Whales, penguins and krill feeling the heat in Antarctica

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Aptenodytes forsteri Emperor penguin Adults and chicks after snow storm Dawson-Lambton Glacier, Antarctica (© Fritz Pölking / WWF).

A NEW report by the World Wide Fund for Nature (WWF) highlights that human-caused warming is destroying sea ice habitat in the Antarctic, threatening the survival of many iconic polar species such as whales, penguins and krill.

The report Tracking Antarctica: Responding to the Climate Crisis has been released as the annual meeting of the Commission for the Conservation of Antarctic Marine Living Resources (CCAMLR) gets underway this week in Hobart.

WWF is urging CCAMLR to deliver a network of marine protected areas to reduce pressure on the region’s wildlife and give it time and space to adapt.

Ocean temperatures in West Antarctica along the Antarctic Peninsula have risen by more than 2.7°C since the 1970s—about five times the global rate of warming.

The Antarctic Peninsula is a hotspot of environmental change, with almost 90% of the western peninsula’s 674 glaciers receding since the 1940s.

Antarctic ice shelves have shrunk in size by almost one quarter since the 1950s and the continent has lost 3 trillion tonnes of ice since 1992.

Melting sea ice poses a grave threat to krill which feed on phytoplankton growing beneath the ice.

Krill, a key species in the Antarctic food web, are contracting southward by as much as 440 km (4 degrees latitude) as their suitable habitat recedes due to climate change along the Peninsula and Scotia Sea.

This shift in krill distribution is likely to drain energy from migrating whales, with effects on body condition, reproductive fitness and population abundance.

“With key feeding areas of whales, and other krill predators such as penguins, seals and seabirds, increasingly overlapping with commercial krill fishing, it means Antarctica’s iconic wildlife is under increasing pressure,” said Chris Johnson, Senior Manager, WWF Antarctic Program.

In 2018 the industry caught 312,989 tonnes of krill in the Southern Ocean —the largest catch recorded since 1991.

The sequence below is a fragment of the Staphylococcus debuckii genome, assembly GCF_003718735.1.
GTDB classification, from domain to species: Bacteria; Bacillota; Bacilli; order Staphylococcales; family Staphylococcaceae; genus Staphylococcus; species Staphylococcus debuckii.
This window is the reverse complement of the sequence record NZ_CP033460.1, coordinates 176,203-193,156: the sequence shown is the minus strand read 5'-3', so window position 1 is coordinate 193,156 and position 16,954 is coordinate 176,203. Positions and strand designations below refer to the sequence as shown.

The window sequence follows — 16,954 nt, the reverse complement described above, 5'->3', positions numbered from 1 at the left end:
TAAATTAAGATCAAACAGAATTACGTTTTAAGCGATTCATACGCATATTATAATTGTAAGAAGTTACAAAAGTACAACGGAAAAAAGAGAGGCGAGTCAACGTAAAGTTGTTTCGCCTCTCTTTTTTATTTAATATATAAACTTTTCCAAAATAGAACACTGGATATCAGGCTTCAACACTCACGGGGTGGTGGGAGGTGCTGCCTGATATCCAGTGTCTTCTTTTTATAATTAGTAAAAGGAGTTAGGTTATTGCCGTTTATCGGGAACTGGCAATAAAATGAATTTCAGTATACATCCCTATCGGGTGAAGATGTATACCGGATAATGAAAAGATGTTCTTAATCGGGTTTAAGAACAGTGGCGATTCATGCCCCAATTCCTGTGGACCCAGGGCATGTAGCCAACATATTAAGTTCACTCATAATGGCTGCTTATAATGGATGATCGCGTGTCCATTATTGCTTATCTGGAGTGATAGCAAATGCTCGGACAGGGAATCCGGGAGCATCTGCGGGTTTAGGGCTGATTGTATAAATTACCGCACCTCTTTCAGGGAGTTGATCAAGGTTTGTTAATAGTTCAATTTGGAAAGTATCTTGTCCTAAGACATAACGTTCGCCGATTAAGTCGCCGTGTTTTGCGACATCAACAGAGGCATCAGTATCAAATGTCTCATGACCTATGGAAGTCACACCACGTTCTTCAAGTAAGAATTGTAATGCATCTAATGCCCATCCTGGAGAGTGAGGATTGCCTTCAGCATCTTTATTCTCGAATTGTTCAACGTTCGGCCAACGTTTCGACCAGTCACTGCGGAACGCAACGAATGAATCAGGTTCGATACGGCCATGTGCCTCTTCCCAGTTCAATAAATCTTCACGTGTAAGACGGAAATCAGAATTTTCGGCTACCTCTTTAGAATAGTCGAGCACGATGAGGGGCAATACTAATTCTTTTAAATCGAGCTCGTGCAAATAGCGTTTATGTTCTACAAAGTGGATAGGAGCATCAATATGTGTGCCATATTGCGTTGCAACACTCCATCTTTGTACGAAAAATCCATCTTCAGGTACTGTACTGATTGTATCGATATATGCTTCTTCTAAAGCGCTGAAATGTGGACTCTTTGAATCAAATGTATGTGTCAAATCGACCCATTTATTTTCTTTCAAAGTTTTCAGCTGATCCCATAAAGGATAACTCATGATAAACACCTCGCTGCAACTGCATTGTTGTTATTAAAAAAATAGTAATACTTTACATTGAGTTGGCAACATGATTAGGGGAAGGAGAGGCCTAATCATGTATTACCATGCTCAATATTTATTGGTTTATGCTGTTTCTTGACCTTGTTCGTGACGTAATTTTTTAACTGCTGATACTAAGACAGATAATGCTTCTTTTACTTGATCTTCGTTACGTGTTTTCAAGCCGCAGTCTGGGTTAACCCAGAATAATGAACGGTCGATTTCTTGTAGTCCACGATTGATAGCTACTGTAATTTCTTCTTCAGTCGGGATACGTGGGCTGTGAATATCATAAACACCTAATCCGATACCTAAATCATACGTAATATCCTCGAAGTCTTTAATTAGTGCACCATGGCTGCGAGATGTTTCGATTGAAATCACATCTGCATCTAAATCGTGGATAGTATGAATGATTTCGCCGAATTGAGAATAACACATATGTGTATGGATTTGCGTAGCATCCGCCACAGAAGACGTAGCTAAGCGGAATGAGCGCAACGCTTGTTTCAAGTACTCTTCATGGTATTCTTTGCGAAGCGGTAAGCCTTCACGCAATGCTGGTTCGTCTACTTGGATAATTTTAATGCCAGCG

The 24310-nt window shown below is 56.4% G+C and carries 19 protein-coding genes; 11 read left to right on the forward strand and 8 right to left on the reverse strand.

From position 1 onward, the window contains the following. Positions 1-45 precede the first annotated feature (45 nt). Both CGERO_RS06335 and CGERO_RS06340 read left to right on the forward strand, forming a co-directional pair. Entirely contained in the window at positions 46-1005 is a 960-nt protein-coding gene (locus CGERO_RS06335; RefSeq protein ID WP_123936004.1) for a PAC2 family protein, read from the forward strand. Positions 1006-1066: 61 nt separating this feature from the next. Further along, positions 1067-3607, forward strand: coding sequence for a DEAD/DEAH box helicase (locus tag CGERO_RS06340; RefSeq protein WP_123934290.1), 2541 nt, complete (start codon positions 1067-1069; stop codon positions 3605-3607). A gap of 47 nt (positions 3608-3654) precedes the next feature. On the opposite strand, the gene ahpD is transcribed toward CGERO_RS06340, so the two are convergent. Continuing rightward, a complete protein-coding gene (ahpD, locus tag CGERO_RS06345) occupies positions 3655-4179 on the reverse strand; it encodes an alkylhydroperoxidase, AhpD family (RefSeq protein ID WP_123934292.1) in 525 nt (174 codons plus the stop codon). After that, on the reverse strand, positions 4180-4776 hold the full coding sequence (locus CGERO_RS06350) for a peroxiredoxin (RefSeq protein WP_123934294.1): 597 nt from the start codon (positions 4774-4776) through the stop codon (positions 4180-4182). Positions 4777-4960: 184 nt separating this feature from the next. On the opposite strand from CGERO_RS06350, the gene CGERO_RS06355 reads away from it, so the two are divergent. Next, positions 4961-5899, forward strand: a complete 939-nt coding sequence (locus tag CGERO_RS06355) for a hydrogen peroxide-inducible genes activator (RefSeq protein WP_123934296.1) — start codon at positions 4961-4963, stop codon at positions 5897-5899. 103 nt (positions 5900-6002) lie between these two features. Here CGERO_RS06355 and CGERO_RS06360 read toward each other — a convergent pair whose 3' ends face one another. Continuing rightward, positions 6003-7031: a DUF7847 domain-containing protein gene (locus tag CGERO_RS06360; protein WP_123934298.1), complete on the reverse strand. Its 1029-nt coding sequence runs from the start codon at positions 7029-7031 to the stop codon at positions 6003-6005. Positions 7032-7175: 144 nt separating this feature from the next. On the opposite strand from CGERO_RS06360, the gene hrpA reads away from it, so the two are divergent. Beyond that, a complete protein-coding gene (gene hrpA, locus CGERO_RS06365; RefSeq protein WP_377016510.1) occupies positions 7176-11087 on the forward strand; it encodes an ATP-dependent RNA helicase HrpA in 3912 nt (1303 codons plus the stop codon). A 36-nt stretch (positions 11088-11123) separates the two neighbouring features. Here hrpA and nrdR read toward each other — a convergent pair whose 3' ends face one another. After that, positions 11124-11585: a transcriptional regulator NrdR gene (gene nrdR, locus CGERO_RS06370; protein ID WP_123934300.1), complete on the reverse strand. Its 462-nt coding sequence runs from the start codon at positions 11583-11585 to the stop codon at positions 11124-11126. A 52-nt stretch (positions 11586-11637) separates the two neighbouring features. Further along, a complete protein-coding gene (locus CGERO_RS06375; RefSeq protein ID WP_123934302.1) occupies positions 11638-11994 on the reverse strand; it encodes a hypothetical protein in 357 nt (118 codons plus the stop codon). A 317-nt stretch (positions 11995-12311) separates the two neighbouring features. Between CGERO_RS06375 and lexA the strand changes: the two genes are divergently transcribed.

The duration of sea ice cover has decreased by 85 days in the Western Antarctic Peninsula, resulting in population declines for sea ice-dependent Adélie and chinstrap penguins.

Similarly, emperor penguins in the Weddell Sea have experienced multi-year breeding failures due to melting sea ice.

Climate models of diminishing sea ice predict that emperor penguins are facing population decreases of between 40% and 99% by the end of the century.

High densities of Antarctic minke whales occur near the edges of seasonal sea ice, where they are more protected from open-water predators, such as Type A killer whales.

Recent studies found that Antarctic minke populations may also be declining as a result of reduced seasonal sea ice and further forecasted sea ice changes could heavily impact the species.

“Antarctica may seem remote but the science is clear where climate change is threatening the stability of marine ecosystems that are undergoing a rapid, unprecedented transformation,” said Mr Johnson.

“Protecting nature is part of the solution to fight back. As governments around the world are making commitments to fight climate change at home, this year we can deliver on commitments to establish networks of marine protected areas around Antarctica – creating a safety net for wildlife. We are at a critical crossroads.

“We can provide space for nature to adapt to current and projected changes, safeguarding Earth’s biodiversity for future generations.

“Last week, Australia’s Environment Minister Sussan Ley publicly endorsed the East Antarctica Marine Protected Area proposal. It will protect a huge area of ocean the size of South Australia (1mil sq. km). Global leaders now have the opportunity to step up and respond,” he said.

Story Source: WWF Australia